Clashes were reported in Lebanon on Saturday as outgoing prime minister Najib Mikati called for a “salvation” caretaker government to take over, a day after he resigned due to a political standoff with the Hezbollah movement.
Lebanese president Michel Suleiman accepted Mikati's resignation amid the government’s political deadlock.
Mikati announced he was stepping down after Shi’ite group Hezbollah and its allies blocked the extension of Internal Security Forces chief’s term in office and the creation of a body to supervise parliamentary elections.
“I announce the resignation of the government, hoping that this will open the way for the major political blocs to take responsibility and come together to bring Lebanon out of the unknown,” Mikati said.
The government held off agreeing on the membership of the election commission over fears it would ensure that elections scheduled for June are held on the basis of a decades-old electoral law.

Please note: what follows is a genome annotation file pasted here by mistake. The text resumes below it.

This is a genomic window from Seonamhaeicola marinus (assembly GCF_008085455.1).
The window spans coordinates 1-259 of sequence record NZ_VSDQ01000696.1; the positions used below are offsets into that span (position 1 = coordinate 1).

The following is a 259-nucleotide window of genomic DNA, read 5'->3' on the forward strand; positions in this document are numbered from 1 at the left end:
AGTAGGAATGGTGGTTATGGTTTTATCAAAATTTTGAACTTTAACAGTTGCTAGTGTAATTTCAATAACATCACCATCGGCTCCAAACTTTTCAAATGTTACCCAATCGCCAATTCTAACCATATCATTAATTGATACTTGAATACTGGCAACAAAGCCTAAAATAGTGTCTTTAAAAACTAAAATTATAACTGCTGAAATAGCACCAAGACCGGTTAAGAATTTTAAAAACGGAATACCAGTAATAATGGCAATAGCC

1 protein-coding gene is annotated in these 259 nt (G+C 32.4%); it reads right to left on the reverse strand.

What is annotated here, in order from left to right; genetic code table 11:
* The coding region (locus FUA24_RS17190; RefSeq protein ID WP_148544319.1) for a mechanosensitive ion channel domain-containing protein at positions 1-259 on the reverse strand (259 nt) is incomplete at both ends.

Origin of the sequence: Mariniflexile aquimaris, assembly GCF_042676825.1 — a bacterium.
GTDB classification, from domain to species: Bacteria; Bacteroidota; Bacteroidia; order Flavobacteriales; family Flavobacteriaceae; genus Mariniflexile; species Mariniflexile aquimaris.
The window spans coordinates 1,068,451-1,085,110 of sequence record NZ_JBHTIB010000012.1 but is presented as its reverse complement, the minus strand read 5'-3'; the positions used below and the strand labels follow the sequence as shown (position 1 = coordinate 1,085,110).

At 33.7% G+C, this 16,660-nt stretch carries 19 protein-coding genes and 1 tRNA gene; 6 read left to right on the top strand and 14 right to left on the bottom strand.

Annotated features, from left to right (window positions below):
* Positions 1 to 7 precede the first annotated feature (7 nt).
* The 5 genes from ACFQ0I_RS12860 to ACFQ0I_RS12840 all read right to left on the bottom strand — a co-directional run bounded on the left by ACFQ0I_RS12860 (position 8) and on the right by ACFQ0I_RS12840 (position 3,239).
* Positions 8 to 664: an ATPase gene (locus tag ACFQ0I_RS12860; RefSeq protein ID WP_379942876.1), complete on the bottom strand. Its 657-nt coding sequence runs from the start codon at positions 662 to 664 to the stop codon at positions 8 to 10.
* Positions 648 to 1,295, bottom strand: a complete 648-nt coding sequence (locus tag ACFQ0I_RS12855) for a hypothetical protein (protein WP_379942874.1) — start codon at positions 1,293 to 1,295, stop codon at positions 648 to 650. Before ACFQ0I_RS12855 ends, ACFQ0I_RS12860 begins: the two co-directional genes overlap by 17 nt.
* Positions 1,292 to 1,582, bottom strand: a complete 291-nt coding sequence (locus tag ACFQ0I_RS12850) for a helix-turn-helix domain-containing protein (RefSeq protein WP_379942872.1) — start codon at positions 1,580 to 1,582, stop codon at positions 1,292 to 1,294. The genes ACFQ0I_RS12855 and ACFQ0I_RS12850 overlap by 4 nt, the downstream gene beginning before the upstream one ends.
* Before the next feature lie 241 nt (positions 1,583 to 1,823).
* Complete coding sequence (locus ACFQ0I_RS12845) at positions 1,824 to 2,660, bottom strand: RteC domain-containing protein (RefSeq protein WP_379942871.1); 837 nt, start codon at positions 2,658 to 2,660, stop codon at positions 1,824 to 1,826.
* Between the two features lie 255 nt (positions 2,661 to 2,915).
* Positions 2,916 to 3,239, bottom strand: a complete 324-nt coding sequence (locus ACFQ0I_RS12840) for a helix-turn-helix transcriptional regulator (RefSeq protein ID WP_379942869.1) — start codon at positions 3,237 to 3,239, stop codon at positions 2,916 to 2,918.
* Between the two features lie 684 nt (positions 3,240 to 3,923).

Mikati, along with the leader of Lebanon’s Druze community, Walid Jumblatt, is said to favor the existing law.
It gives his Sunni community and the Druze disproportionate strength in the parliament, but is vehemently opposed by Lebanon’s Christians, who say it fails to give them representative weight.
Attempts earlier this year to approve an alternative election law failed, and both Mikati and President Michel Sleiman have called for election preparations to move forward so the vote can be held on time.
Mikati was appointed premier in 2011 after the Shi’ite group Hezbollah and its allies brought down the unity government of Saad al-Hariri.
In an interview earlier this year with Al Arabiya English’s editor-in-chief Faisal Abbas, Mikati said he took the premier post to defuse tensions between rival political factions in Lebanon, a goal “I can humbly claim that I have achieved,” he said.
“Today, with the deterioration in the Syrian situation and the political crisis prevailing, any miscalculated exit might lead to another political crisis,” Mikati added in the interview.